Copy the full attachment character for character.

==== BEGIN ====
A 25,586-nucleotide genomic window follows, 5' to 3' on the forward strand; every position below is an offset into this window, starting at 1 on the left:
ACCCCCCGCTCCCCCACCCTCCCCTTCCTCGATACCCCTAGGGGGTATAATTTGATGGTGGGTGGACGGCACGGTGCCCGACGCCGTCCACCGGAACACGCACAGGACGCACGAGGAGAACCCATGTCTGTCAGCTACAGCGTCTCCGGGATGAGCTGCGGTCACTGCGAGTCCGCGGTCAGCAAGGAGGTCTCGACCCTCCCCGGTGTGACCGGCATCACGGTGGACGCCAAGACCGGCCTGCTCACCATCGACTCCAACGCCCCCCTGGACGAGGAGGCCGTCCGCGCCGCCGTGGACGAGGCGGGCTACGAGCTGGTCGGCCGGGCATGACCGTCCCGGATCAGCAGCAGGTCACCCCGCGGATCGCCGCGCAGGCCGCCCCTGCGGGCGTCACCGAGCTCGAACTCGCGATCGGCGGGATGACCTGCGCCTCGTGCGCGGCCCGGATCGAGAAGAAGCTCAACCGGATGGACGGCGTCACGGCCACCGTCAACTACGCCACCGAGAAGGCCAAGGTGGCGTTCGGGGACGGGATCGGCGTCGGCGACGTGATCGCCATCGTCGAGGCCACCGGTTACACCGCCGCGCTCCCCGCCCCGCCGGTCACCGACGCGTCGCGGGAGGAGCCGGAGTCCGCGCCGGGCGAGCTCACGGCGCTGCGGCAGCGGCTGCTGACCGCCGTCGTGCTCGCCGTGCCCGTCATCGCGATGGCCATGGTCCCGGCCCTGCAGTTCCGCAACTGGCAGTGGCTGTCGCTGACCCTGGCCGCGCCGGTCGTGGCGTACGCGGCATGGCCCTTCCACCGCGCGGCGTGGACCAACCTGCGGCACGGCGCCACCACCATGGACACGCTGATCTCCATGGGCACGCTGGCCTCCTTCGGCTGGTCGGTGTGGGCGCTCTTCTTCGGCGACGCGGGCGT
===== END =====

A 25,586-nucleotide genomic window follows, 5' to 3' on the forward strand; every position below is an offset into this window, starting at 1 on the left:
ACCCCCCGCTCCCCCACCCTCCCCTTCCTCGATACCCCTAGGGGGTATAATTTGATGGTGGGTGGACGGCACGGTGCCCGACGCCGTCCACCGGAACACGCACAGGACGCACGAGGAGAACCCATGTCTGTCAGCTACAGCGTCTCCGGGATGAGCTGCGGTCACTGCGAGTCCGCGGTCAGCAAGGAGGTCTCGACCCTCCCCGGTGTGACCGGCATCACGGTGGACGCCAAGACCGGCCTGCTCACCATCGACTCCAACGCCCCCCTGGACGAGGAGGCCGTCCGCGCCGCCGTGGACGAGGCGGGCTACGAGCTGGTCGGCCGGGCATGACCGTCCCGGATCAGCAGCAGGTCACCCCGCGGATCGCCGCGCAGGCCGCCCCTGCGGGCGTCACCGAGCTCGAACTCGCGATCGGCGGGATGACCTGCGCCTCGTGCGCGGCCCGGATCGAGAAGAAGCTCAACCGGATGGACGGCGTCACGGCCACCGTCAACTACGCCACCGAGAAGGCCAAGGTGGCGTTCGGGGACGGGATCGGCGTCGGCGACGTGATCGCCATCGTCGAGGCCACCGGTTACACCGCCGCGCTCCCCGCCCCGCCGGTCACCGACGCGTCGCGGGAGGAGCCGGAGTCCGCGCCGGGCGAGCTCACGGCGCTGCGGCAGCGGCTGCTGACCGCCGTCGTGCTCGCCGTGCCCGTCATCGCGATGGCCATGGTCCCGGCCCTGCAGTTCCGCAACTGGCAGTGGCTGTCGCTGACCCTGGCCGCGCCGGTCGTGGCGTACGCGGCATGGCCCTTCCACCGCGCGGCGTGGACCAACCTGCGGCACGGCGCCACCACCATGGACACGCTGATCTCCATGGGCACGCTGGCCTCCTTCGGCTGGTCGGTGTGGGCGCTCTTCTTCGGCGACGCGGGCGT